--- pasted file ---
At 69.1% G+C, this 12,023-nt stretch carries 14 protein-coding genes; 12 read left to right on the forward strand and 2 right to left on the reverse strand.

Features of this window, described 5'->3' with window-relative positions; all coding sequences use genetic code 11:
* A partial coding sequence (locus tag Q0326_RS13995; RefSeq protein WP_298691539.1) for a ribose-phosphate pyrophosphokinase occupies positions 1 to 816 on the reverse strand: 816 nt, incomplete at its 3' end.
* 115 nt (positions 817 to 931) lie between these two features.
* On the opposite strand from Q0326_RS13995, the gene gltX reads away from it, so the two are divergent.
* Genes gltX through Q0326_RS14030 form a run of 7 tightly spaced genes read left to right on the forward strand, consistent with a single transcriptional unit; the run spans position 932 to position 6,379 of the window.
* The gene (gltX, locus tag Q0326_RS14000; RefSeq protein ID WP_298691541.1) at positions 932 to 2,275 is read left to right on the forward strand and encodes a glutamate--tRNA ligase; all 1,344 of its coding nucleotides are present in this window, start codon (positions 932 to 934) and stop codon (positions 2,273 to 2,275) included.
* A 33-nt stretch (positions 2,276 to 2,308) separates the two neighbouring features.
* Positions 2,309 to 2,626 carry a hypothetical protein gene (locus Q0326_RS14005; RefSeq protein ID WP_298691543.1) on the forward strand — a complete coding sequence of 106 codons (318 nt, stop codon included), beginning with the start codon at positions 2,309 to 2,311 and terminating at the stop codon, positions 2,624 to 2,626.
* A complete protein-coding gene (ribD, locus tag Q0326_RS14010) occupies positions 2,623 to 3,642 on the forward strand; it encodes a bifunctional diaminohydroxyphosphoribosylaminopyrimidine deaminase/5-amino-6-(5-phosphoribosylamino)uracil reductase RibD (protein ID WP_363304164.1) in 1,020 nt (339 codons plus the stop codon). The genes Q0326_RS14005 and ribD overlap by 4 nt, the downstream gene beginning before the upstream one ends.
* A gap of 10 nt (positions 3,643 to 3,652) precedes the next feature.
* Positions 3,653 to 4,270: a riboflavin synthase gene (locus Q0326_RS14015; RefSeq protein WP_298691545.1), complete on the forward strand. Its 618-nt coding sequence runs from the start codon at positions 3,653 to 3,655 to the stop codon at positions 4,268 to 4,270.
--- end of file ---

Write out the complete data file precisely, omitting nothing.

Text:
At 69.1% G+C, this 12,023-nt stretch carries 14 protein-coding genes; 12 read left to right on the forward strand and 2 right to left on the reverse strand.

Features of this window, described 5'->3' with window-relative positions; all coding sequences use genetic code 11:
* A partial coding sequence (locus tag Q0326_RS13995; RefSeq protein WP_298691539.1) for a ribose-phosphate pyrophosphokinase occupies positions 1 to 816 on the reverse strand: 816 nt, incomplete at its 3' end.
* 115 nt (positions 817 to 931) lie between these two features.
* On the opposite strand from Q0326_RS13995, the gene gltX reads away from it, so the two are divergent.
* Genes gltX through Q0326_RS14030 form a run of 7 tightly spaced genes read left to right on the forward strand, consistent with a single transcriptional unit; the run spans position 932 to position 6,379 of the window.
* The gene (gltX, locus tag Q0326_RS14000; RefSeq protein ID WP_298691541.1) at positions 932 to 2,275 is read left to right on the forward strand and encodes a glutamate--tRNA ligase; all 1,344 of its coding nucleotides are present in this window, start codon (positions 932 to 934) and stop codon (positions 2,273 to 2,275) included.
* A 33-nt stretch (positions 2,276 to 2,308) separates the two neighbouring features.
* Positions 2,309 to 2,626 carry a hypothetical protein gene (locus Q0326_RS14005; RefSeq protein ID WP_298691543.1) on the forward strand — a complete coding sequence of 106 codons (318 nt, stop codon included), beginning with the start codon at positions 2,309 to 2,311 and terminating at the stop codon, positions 2,624 to 2,626.
* A complete protein-coding gene (ribD, locus tag Q0326_RS14010) occupies positions 2,623 to 3,642 on the forward strand; it encodes a bifunctional diaminohydroxyphosphoribosylaminopyrimidine deaminase/5-amino-6-(5-phosphoribosylamino)uracil reductase RibD (protein ID WP_363304164.1) in 1,020 nt (339 codons plus the stop codon). The genes Q0326_RS14005 and ribD overlap by 4 nt, the downstream gene beginning before the upstream one ends.
* A gap of 10 nt (positions 3,643 to 3,652) precedes the next feature.
* Positions 3,653 to 4,270: a riboflavin synthase gene (locus Q0326_RS14015; RefSeq protein WP_298691545.1), complete on the forward strand. Its 618-nt coding sequence runs from the start codon at positions 3,653 to 3,655 to the stop codon at positions 4,268 to 4,270.